Living wage hearing draws a thousand

SACRAMENTO – Over 1,000 people supporting a living wage ordinance here crowded into a marathon City Council hearing that lasted past midnight, Jan. 9. Another hearing is scheduled for March 4.

The living wage ordinance introduced by Council members Dave Jones and Lauren Hammond would require businesses that get contracts or subsidies from the city of over $25,000 to pay their employees a minimum of $10 an hour with health benefits or $12 without health benefits, and to remain neutral if the employees vote to join a union.

At this “workshop” hearing, two-thirds of the speaking time was given to opponents of the measure, while the remaining time went to representatives of the broad-based Sacramento Living Wage Coalition that spoke for the majority of the audience.

Michael Medema, Sacramento City Projects Director, introduced a spokeswoman for the Economic Research Association (ERA), a consulting firm hired by the city.

The city staff report, along with the ERA report, presented a hodgepodge of objections and alternative proposals to the Living Wage Ordinance.

These ranged from impossibly high estimates of the costs to the city and local businesses to proposing that the city establish an office to help “the working poor” take advantage of public assistance programs such as Temporary Aid to Needy Families (TANF), Medicare, food stamps and earned income tax credit.

They also suggested that a living wage in Sacramento should be $1.50 an hour lower than the proposal, and pointed out that 474 full-time equivalent city employees earn less than a living wage.

Councilpeople Jones and Sandy Sheedy repeatedly questioned the methodology and figures presented by ERA and the city staff and pointed out that the public assistance programs mentioned are under increasing threat of cutbacks, and do not lift workers out of poverty.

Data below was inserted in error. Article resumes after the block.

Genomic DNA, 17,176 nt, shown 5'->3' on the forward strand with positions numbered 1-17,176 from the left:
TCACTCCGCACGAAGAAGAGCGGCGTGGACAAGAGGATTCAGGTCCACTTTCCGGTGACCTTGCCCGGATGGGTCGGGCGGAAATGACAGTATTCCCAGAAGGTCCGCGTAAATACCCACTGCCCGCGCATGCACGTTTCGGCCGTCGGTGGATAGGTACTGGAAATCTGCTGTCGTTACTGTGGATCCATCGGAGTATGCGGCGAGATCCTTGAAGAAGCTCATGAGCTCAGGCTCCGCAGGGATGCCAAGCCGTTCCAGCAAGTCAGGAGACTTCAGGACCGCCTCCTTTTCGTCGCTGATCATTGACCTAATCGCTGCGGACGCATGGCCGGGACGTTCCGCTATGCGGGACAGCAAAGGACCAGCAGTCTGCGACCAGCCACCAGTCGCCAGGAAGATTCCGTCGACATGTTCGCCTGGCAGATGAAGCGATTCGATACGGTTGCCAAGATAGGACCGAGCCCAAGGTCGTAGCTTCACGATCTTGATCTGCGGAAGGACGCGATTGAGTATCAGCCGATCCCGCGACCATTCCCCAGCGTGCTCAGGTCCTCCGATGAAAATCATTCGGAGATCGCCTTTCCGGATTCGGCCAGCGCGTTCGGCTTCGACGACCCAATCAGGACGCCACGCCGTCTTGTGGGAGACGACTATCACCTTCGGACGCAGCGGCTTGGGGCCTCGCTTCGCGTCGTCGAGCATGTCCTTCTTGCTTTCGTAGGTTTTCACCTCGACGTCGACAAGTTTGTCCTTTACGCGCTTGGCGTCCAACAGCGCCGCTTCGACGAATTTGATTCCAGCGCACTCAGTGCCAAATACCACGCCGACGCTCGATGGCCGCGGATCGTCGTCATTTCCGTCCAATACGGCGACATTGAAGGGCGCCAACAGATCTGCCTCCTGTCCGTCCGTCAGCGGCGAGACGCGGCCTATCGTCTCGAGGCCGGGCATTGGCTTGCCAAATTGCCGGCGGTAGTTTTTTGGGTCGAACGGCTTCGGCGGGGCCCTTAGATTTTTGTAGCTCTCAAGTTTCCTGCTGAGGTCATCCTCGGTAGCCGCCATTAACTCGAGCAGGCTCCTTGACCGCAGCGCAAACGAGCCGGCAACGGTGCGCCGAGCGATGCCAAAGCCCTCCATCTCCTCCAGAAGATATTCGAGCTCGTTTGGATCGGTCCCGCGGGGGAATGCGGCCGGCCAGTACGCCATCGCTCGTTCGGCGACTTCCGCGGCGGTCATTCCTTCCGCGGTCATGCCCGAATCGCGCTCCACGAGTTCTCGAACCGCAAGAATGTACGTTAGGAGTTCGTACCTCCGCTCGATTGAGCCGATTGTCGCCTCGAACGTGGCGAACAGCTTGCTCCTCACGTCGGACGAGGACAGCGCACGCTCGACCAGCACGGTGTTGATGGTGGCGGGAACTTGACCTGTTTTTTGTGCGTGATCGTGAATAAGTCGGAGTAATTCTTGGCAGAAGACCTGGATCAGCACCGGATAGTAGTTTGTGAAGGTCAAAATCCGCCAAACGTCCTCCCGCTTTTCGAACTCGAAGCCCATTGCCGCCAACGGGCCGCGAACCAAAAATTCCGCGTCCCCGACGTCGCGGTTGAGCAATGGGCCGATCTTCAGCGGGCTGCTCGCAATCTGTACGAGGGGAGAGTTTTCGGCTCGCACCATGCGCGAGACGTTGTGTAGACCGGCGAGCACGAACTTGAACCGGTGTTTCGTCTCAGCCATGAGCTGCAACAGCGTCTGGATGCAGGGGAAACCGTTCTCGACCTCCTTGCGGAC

Also opposing the ordinance were representatives of the Sacramento Chambers of Commerce, who said that local small businesses could not afford to pay a living wage.

During the time allotted to the Sacramento Living Wage Coalition, speakers representing labor unions, low-income workers, research institutions, community organizations, the faith community and even local business owners criticized the ERA study and urged the Council to “do the right thing” by making sure that city tax money does not go to companies that pay poverty wages.

“All we need is a chance to live like decent human beings,” said Chris Jones, president of Sacramento Association of Community Organizations for Reform Now (ACORN). “You can’t pay your rent or gas bill with Medicare or food stamps.”

Jen Kern, of ACORN’s National Living Wage Center, told the council that living wage ordinances have cost very little to other cities. She cited a cost increase in Oakland of 2 percent and of 1.5 percent in Baltimore.

“No living wage ordinance has been repealed,” she said, and several cities have expanded their ordinances to cover more workers and mandate higher wages.

Several speakers pointed out that public assistance subsidies allow companies to pay their employees lower wages and amount to corporate welfare. Others said that higher wages benefit small businesses because more workers could afford to patronize them.

When the hearing was over, it appeared that four of the nine council people supported the measure, two were opposed and two undecided. One councilman, Ray Tretheway, had recused himself because his business, the Tree Conservancy, gets money from the City of Sacramento.

The author can be reached at ncalview@igc.org